Champagne Floozy: [sham-PEYN FLOO-zee], noun: 1. A woman of the early days of Champagne, before her time, who decided it was ok for women to partake in the drinking of Champagne. 2. A lifelong foodie turned wine industry professional based in Durham, NC.

Thursday, March 28, 2013

Eyes on the Prize

Good morning St. Emilion.
     Three months in, and 2013 is shaping up to be a pretty good year for yours truly. My best intentions to attend to this little blog here have not materialized as often as I would hope, but in my defense, I've been a pretty busy girl. Well, I suppose I should rephrase that. I've been a busy woman. At the risk of sounding cliche, life really is getting better as I get older. I'm happier, more content with myself, and my goals have come into sharper focus. I have more self-discipline than I ever would have imagined, or desired, when I first moved to this little mountain town ten years ago.
     The most noteworthy achievement of 2013 so far is a complete reversal of my night-owl lifestyle. With few exceptions, I'm up and out of bed and walking the dogs at 6:15 in the morning, and asleep well before midnight. I doubt I'd even be considered a regular at my bar anymore. Believe it or not, I spend more money on coffee than beer. I don't blame you if you don't believe me, but I assure you, I drink very good coffee.
     After the dogs are walked and fed, they go back to sleep and I settle in at my big, rustic kitchen table, books and notes spread out, and, more often than not, my Siamese sleeping next to me on the wooden bench. For two hours I take down the minutia of wine regions: soil types, grape varietals, climactic factors, terminology, prominent producers, appellation regulations, historical events, and more. I generally work in a threefold manner for each region: First I take notes from the Society of Wine Educators CSW textbook. Then I move on to the corresponding pages of the hefty World Atlas of Wine and take even more notes. Finally, I pick up a specialized book (i.e. Vino Italiano or Julian Jeffs' The Wines of Spain) on the subject and drill even more mind-bogglingly complex information into my head. At some point, the sun comes up, and light begins to creep through the kitchen windows and into the living room. I've consumed almost an entire pot of coffee. It's time to shower and go to work, where I'll stare at the labels of wines I've spent the morning intellectually consuming, or better yet, pester the German with questions.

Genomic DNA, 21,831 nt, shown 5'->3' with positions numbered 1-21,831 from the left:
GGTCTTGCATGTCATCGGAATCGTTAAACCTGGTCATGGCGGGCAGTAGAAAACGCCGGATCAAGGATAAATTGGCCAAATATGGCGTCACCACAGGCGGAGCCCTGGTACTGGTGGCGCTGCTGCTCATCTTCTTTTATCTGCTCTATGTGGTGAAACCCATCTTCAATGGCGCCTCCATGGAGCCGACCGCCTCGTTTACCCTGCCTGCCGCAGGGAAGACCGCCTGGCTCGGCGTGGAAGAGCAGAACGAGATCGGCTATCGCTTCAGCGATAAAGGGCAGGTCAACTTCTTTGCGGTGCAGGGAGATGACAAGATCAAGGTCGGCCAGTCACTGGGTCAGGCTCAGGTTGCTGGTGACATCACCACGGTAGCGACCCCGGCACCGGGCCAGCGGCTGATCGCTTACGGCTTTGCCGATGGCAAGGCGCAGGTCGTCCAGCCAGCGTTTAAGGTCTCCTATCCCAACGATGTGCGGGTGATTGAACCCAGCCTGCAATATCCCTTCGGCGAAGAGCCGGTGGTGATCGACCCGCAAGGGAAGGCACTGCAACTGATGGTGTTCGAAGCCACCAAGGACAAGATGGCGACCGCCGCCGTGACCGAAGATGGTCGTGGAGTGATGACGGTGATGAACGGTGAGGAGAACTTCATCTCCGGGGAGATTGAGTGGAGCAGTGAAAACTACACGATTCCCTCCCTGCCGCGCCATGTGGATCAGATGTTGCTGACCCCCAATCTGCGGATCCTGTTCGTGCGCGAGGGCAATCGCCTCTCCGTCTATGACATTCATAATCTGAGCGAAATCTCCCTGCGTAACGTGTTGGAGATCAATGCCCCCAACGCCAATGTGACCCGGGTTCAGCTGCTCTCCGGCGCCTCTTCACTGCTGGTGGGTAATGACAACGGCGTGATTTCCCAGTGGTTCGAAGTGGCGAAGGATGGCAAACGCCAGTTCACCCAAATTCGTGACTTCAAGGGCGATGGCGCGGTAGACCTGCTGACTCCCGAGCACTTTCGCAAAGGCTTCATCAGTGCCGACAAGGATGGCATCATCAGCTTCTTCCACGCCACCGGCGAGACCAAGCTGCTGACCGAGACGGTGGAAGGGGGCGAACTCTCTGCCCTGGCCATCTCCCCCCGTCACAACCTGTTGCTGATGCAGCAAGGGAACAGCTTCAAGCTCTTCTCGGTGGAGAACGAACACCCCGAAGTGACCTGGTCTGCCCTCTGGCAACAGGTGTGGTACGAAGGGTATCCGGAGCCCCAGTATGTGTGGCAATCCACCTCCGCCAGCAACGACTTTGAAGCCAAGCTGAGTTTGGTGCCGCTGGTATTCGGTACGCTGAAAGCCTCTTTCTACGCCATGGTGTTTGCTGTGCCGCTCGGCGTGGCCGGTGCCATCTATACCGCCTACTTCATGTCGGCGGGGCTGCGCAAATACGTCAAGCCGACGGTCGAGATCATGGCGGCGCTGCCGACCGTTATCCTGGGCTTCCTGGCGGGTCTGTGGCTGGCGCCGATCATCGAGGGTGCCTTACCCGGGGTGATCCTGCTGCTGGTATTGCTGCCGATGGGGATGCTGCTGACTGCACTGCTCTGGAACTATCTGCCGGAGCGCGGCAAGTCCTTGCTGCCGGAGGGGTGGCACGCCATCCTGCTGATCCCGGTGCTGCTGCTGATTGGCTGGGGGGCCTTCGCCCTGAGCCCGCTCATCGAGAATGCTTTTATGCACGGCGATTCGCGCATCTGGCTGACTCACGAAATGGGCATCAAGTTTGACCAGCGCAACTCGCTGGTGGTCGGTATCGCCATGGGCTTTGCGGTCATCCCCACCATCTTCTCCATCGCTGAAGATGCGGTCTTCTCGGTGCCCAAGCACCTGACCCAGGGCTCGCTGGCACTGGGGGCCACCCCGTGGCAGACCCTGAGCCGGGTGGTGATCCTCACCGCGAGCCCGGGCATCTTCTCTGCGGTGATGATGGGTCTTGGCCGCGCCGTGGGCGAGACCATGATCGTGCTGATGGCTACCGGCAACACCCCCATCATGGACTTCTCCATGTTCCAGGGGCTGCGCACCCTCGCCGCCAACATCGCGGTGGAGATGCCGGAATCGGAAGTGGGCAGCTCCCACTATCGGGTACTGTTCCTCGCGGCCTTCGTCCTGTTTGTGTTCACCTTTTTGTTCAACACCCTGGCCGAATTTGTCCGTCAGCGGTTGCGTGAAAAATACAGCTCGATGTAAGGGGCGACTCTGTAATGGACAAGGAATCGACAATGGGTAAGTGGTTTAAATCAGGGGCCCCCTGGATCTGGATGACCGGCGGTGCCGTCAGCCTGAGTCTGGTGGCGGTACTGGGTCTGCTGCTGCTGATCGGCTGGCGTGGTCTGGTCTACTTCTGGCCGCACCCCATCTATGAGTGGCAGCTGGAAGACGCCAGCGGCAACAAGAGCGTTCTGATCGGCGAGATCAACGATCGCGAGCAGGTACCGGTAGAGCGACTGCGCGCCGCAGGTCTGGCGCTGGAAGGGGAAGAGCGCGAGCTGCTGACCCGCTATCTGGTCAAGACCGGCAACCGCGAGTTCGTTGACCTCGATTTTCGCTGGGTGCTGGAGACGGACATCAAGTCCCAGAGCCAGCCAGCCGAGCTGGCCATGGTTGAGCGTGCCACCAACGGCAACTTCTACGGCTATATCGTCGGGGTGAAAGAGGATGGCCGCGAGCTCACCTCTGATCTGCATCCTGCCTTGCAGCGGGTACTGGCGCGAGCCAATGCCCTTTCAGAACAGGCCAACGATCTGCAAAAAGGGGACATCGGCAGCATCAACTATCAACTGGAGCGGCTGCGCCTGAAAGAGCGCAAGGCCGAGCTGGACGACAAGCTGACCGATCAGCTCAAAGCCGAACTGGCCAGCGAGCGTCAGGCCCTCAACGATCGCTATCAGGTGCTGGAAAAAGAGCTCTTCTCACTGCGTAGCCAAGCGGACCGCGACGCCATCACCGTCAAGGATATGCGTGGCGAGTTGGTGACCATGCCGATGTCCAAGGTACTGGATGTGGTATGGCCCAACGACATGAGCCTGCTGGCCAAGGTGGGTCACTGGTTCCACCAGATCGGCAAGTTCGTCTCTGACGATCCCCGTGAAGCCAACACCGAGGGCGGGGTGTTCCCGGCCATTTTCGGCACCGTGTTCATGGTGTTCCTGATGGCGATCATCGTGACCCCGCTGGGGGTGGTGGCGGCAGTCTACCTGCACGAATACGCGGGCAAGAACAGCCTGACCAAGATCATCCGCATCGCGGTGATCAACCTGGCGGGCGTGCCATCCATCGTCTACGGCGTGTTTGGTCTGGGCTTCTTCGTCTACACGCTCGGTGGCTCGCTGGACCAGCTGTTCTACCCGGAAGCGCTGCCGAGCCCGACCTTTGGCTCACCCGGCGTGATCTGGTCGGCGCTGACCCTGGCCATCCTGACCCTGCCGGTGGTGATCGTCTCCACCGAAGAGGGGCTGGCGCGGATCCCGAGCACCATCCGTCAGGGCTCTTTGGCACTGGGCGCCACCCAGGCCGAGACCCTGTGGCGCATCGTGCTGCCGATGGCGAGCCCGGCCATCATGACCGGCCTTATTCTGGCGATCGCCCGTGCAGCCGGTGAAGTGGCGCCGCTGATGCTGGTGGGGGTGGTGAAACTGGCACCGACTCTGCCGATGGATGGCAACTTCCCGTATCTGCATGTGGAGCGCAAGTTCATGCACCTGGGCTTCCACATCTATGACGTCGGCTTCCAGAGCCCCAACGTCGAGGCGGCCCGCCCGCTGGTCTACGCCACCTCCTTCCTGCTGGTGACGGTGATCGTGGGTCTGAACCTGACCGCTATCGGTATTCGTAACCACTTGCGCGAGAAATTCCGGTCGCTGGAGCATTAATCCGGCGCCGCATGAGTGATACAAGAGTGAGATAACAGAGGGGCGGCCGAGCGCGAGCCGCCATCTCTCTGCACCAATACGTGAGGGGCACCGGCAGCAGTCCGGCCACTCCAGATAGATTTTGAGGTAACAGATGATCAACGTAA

I am studying to take the Certified Wine Educator exam at the end of July. The accreditation is offered by the Society of Wine Educators and boasts a meager pass rate of 12%. The exam consists of a written/theory portion involving 100 multiple choice questions as well as an essay, and a blind tasting both to identify classic wine styles as well as to identify faults and practical imbalances. After those portions are successfully passed, the CWE candidate must teach a 15 minute symposium to the Society on an approved theme (i.e. "New World Sparkling Wine," "Carbonic Maceration," or "The Wines of Sicily.")
     Last fall I successfully passed the Certified Specialist of Wine exam, which is the prerequisite for sitting the CWE. That was something I had been putting off for a few years, and I finally just decided I needed to put my money where my mouth was, so to speak. The day I received my lapel pin in the mail, I knew I had to take the next step. I want that next lapel pin quite possibly more than I've wanted anything else.
     But why? Remember what I said about my life getting better with age, about goals coming into sharper focus? Well, I finally know what I want to be when I grow up. I want to one day make money with my mind instead of my back. I want to teach, or write, and most likely both.
Champagne Floozy, C.S.W.
     After the sun comes up in the morning and I put my books and notes back on the bookshelf for another day, how much of that minutia sticks with me? Some, but not all, of course. But about 2/3 of the way down the Appenines, I realized what is happening. A broader view, a more complete depth of understanding is taking form. Rather than getting bogged down in arcane academia, I am, as a friend of mine astutely pointed out, creating the forest from the trees.
     I have to admit, it actually feels a little silly to write about this, to feel the marvel that I do. After all, isn't all that the whole damn point?

     Spring is starting to stir here in southern Appalachia. Daffodils in the snow are a common occurrence, and the weather forecast seems to change every ten minutes. This really is a magical place to live. A few of the trees have dared to start greening, and soon the gnarly old muscadine vines outside my kitchen window will enter budbreak. And the sun is going to continue rising earlier and earlier, although I think I'll stick with 6 am, at least for now.